The first great comic book artist

Voluptuous women, muscle-bound men… Rubens was just ahead of his time.
The Triumph of Henry IV, c. 1630, Peter Paul Rubens, courtesy the Met

The first great comic book artist was the great Flemish baroque painter, Peter Paul Rubens. Long before The Glasgow Looking Glass printed the first modern comics, Rubens was shoving dynamic action stories into oil sketches.

Rubens was the most important artist of the Flemish Baroque. But it was in his oil sketches that he was able to kick over convention and go for complete, riotous action. Rubens made these sketches because he was first and foremost an “idea man.” His busy workshop designed decorative schemes, tapestries, and altarpieces while churning out portraits, landscapes and history paintings. Since much of the finish work was done by someone else, it’s in his oil sketches that we find the ‘true’ Rubens.
Mercury and a Sleeping Herdsman, 1625-28, Peter Paul Rubens, courtesy Dulwich Picture Gallery
These sketches were usually (but not always) in color. They were studies for works in oil or other media. “Nothing reveals more clearly the ways in which his muscular and agile mind worked than the study of his more intimately scaled drawings and oil sketches,” wrote Peter Sutton. “It is the work of art that comes closest to recording the moment of conception.”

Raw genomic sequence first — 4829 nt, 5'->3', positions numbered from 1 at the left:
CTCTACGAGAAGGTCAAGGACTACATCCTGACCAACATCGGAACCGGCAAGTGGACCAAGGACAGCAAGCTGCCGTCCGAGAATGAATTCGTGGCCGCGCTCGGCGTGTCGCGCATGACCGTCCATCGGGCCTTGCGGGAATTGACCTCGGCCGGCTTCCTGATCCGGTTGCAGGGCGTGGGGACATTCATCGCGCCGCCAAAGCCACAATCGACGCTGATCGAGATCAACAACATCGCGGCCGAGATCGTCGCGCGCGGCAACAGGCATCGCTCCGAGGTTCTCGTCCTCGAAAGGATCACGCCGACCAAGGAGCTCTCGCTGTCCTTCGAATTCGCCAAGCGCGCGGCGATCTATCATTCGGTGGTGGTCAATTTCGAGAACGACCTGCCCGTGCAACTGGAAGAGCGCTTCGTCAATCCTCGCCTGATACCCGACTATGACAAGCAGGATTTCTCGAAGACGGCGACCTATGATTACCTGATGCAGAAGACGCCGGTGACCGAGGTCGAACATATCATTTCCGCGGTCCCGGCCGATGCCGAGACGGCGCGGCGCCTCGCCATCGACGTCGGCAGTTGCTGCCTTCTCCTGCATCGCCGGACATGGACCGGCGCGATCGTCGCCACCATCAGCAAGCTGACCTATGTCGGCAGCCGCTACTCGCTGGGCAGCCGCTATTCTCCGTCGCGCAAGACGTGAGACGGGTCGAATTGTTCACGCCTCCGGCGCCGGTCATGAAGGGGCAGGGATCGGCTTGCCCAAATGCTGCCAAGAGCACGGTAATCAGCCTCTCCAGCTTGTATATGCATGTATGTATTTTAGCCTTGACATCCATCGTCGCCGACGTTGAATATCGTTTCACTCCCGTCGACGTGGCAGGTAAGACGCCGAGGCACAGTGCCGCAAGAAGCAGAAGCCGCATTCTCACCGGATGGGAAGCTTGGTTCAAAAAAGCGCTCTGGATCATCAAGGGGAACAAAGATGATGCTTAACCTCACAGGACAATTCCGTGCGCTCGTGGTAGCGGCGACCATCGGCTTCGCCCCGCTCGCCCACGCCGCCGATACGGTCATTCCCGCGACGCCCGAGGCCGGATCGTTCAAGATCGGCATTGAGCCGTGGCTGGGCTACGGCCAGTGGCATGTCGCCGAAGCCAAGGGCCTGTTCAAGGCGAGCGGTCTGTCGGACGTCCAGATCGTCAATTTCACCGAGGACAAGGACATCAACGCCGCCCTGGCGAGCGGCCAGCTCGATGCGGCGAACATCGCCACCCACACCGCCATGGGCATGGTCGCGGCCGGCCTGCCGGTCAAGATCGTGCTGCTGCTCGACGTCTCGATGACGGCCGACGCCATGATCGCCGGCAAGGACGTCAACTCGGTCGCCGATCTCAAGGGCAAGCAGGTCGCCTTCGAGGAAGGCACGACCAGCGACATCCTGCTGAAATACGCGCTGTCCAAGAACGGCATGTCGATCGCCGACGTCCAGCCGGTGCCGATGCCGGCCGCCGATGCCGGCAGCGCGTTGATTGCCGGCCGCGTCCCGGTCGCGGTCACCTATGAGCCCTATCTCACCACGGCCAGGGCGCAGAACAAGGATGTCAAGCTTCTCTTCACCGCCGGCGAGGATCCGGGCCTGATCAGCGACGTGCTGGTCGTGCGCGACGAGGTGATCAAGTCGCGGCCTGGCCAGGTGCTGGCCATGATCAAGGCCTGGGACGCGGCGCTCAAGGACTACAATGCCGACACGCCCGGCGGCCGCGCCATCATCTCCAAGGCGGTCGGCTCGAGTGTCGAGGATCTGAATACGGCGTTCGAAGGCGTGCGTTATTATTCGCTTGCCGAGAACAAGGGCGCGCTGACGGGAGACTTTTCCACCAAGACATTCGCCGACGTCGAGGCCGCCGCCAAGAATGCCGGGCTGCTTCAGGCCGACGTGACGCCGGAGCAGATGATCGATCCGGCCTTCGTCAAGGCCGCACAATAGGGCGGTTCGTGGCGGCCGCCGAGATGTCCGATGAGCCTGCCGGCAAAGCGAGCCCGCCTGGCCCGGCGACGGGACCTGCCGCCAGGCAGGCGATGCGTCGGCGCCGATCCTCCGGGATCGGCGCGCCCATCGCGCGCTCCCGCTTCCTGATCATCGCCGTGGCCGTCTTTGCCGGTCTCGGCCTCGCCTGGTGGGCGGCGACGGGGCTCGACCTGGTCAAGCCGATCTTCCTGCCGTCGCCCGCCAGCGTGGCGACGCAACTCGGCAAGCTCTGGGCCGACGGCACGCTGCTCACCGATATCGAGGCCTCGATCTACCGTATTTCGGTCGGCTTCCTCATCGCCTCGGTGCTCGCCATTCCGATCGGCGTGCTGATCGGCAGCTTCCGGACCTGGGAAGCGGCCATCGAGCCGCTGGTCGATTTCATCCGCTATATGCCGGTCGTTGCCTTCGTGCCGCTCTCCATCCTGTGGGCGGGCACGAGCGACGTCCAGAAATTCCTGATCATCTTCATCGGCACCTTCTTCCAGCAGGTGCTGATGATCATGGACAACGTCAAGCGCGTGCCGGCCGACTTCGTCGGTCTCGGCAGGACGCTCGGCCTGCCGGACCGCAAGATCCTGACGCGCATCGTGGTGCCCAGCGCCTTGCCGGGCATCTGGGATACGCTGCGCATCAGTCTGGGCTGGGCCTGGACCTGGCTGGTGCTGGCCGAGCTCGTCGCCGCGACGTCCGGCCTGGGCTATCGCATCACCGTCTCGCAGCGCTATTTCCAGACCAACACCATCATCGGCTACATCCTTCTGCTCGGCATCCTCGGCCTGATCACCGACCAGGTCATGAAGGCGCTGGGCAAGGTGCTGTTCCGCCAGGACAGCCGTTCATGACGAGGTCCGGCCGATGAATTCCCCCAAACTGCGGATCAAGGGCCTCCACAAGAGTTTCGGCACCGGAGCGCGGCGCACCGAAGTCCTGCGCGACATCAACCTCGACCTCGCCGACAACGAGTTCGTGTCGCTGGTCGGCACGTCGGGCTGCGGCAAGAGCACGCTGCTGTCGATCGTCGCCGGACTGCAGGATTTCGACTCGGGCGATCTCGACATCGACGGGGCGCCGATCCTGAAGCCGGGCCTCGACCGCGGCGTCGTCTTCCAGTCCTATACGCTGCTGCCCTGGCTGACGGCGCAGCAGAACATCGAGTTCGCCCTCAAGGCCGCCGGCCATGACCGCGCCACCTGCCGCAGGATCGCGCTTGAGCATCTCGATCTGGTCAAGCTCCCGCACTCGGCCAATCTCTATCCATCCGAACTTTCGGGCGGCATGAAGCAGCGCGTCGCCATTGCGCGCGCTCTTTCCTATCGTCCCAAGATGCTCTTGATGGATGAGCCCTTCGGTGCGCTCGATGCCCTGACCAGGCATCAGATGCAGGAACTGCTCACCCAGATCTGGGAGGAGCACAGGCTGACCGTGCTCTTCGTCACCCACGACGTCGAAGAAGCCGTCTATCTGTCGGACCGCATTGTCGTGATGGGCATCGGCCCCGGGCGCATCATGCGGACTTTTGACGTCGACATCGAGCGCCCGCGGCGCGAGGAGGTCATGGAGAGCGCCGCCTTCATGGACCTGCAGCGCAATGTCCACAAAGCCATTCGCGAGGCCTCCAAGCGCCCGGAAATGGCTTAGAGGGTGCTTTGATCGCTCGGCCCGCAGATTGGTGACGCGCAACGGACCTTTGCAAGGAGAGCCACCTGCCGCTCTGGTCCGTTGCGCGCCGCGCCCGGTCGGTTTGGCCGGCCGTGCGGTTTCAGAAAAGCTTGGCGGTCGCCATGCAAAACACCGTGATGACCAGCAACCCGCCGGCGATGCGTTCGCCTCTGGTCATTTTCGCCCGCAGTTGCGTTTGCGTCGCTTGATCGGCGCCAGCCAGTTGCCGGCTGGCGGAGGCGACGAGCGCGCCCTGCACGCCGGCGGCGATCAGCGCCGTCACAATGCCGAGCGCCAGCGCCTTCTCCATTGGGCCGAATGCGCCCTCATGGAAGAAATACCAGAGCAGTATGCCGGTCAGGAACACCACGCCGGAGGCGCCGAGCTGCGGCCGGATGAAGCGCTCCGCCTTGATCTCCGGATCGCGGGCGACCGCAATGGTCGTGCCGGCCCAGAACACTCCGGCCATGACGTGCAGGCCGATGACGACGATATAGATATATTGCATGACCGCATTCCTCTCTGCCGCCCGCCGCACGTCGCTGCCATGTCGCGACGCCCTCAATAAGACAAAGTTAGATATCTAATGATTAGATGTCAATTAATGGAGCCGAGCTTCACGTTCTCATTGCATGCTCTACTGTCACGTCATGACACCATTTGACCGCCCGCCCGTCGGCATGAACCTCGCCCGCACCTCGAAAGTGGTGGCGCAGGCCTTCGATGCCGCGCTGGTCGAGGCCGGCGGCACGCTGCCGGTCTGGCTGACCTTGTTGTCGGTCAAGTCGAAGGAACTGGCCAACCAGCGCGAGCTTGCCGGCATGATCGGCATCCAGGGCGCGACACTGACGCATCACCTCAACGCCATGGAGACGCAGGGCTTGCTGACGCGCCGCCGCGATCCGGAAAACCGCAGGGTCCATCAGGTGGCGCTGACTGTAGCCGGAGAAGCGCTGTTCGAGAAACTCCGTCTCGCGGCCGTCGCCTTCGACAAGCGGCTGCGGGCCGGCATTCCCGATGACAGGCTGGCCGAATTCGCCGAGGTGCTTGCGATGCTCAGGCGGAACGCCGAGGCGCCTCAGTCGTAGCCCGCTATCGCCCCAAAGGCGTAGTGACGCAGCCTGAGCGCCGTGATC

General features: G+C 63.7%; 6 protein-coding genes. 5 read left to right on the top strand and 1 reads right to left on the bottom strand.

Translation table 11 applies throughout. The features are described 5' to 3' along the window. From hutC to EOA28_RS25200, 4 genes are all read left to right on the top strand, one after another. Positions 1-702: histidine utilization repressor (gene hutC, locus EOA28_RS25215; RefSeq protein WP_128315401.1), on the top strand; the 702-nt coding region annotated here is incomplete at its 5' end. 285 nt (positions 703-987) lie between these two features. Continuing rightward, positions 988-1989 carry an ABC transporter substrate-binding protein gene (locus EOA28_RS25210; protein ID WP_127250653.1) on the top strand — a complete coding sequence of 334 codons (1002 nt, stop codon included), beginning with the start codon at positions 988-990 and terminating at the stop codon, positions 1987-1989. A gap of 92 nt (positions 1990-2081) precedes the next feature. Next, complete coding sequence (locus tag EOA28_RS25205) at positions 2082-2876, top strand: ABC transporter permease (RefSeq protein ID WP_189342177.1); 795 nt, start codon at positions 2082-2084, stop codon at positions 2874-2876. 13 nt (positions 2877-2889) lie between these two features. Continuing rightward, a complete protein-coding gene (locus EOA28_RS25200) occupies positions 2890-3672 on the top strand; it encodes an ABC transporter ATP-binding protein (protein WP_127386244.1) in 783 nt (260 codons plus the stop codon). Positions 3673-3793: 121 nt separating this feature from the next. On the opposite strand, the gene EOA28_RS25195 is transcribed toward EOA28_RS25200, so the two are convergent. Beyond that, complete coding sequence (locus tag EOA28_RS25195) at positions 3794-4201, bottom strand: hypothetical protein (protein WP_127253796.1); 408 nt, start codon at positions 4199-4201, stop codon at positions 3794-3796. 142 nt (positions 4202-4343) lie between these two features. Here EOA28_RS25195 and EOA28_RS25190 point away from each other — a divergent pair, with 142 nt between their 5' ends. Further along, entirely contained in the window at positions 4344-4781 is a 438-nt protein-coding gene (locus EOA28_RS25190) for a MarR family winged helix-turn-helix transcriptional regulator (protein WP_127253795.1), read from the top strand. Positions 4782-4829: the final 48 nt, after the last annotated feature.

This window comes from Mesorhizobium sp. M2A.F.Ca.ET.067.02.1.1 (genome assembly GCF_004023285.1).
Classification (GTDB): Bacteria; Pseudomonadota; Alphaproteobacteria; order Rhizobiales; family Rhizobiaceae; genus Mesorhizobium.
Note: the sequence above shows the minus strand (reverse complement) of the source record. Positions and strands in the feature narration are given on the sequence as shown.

The Virgin as the Woman of the Apocalypse, 1623-24, Peter Paul Rubens, courtesy of the Getty Museum
The Virgin as the Woman of the Apocalypse was a sketch for the main altarpiece at FreisingCathedral. It’s a riot of action. The Virgin Mary holds the Christ Child while trampling the serpent, who in turn curls around the moon at her feet. To the left the Archangel Michael and his supporting cast drive out Satan and other ghoulish demons. Above, God the Father instructs an angel to place a pair of wings on the Virgin’s shoulders. All of this is incredibly complex and would be tough to fit into a vast altarpiece. It approaches the impossible when you realize the sketch is only about 20 by 25 inches.
Head of a Negro, 1618-20, Peter Paul Rubens, courtesy the Hyde Collection. Rubens often painted stock heads that he could later insert into his vast history canvases.
Rubens was the son of a Calvinist attorney from Antwerp. Religious turmoil caused the family to flee Antwerp for Cologne. There, the elder Rubens met Anna of Saxony, wife of William of Orange, and was hired to reclaim her confiscated fortune from the Duke of Alba. If you think that sounds like the plot for a novel, it gets worse: Rubens, senior either had an affair with the princess or he was set up to take the fall. She was divorced, imprisoned, and died; he did a stretch in chokey himself.
Returned to Antwerp, the younger Rubens was educated as a gentleman, which served him in his role as diplomat and courtier. He apprenticed at age 14, and followed that with the requisite tour of Italy. TitianVeronese, Tintoretto, and that recent phenomenon, Caravaggio, all profoundly influenced his later style. 
The Defenders of the Eucharist from The Triumph of the Eucharist tapestry series, ca. 1628, Woven by Jan Raes, Jacob Fobert, and Hans Vervoert, after Peter Paul Rubens, wool and silk. Courtesy Convent of the Descalzas Reales, Madrid 
Tapestry cartoons provided a large part of his workshop’s business. Triumph of the Eucharist was ordered by Rubens’ friend, the Archduchess Isabella, for the Convent of the Descalzas Reales in Madrid. It included 16 tapestries that covered the walls of the Convent’s chapel on feast days.
Rubens wasn’t shy about his own talent. Angling for the job of designing the ceilings for Inigo Jones’ Banqueting House in Whitehall Palace, he wrote, “my talent is such that no undertaking, no matter how large in size, how varied in subject, has ever exceeded my confidence.”